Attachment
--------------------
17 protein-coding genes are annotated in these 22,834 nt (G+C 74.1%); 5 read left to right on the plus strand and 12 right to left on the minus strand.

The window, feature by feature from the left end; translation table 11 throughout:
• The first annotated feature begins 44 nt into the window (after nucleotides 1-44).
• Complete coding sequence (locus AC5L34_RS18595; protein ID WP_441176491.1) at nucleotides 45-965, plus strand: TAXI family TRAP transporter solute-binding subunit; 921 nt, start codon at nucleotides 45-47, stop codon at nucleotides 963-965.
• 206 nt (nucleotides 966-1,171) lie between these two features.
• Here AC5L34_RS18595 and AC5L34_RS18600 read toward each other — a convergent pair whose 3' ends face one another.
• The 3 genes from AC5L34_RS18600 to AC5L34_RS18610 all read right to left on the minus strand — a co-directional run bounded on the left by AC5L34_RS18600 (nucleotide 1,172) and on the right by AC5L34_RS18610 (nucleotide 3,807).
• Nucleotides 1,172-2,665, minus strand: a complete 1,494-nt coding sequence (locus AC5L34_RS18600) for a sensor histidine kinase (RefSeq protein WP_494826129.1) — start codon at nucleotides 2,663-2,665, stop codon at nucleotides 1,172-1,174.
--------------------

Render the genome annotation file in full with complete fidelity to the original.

17 protein-coding genes are annotated in these 22,834 nt (G+C 74.1%); 5 read left to right on the plus strand and 12 right to left on the minus strand.

The window, feature by feature from the left end; translation table 11 throughout:
• The first annotated feature begins 44 nt into the window (after nucleotides 1-44).
• Complete coding sequence (locus AC5L34_RS18595; protein ID WP_441176491.1) at nucleotides 45-965, plus strand: TAXI family TRAP transporter solute-binding subunit; 921 nt, start codon at nucleotides 45-47, stop codon at nucleotides 963-965.
• 206 nt (nucleotides 966-1,171) lie between these two features.
• Here AC5L34_RS18595 and AC5L34_RS18600 read toward each other — a convergent pair whose 3' ends face one another.
• The 3 genes from AC5L34_RS18600 to AC5L34_RS18610 all read right to left on the minus strand — a co-directional run bounded on the left by AC5L34_RS18600 (nucleotide 1,172) and on the right by AC5L34_RS18610 (nucleotide 3,807).
• Nucleotides 1,172-2,665, minus strand: a complete 1,494-nt coding sequence (locus AC5L34_RS18600) for a sensor histidine kinase (RefSeq protein WP_494826129.1) — start codon at nucleotides 2,663-2,665, stop codon at nucleotides 1,172-1,174.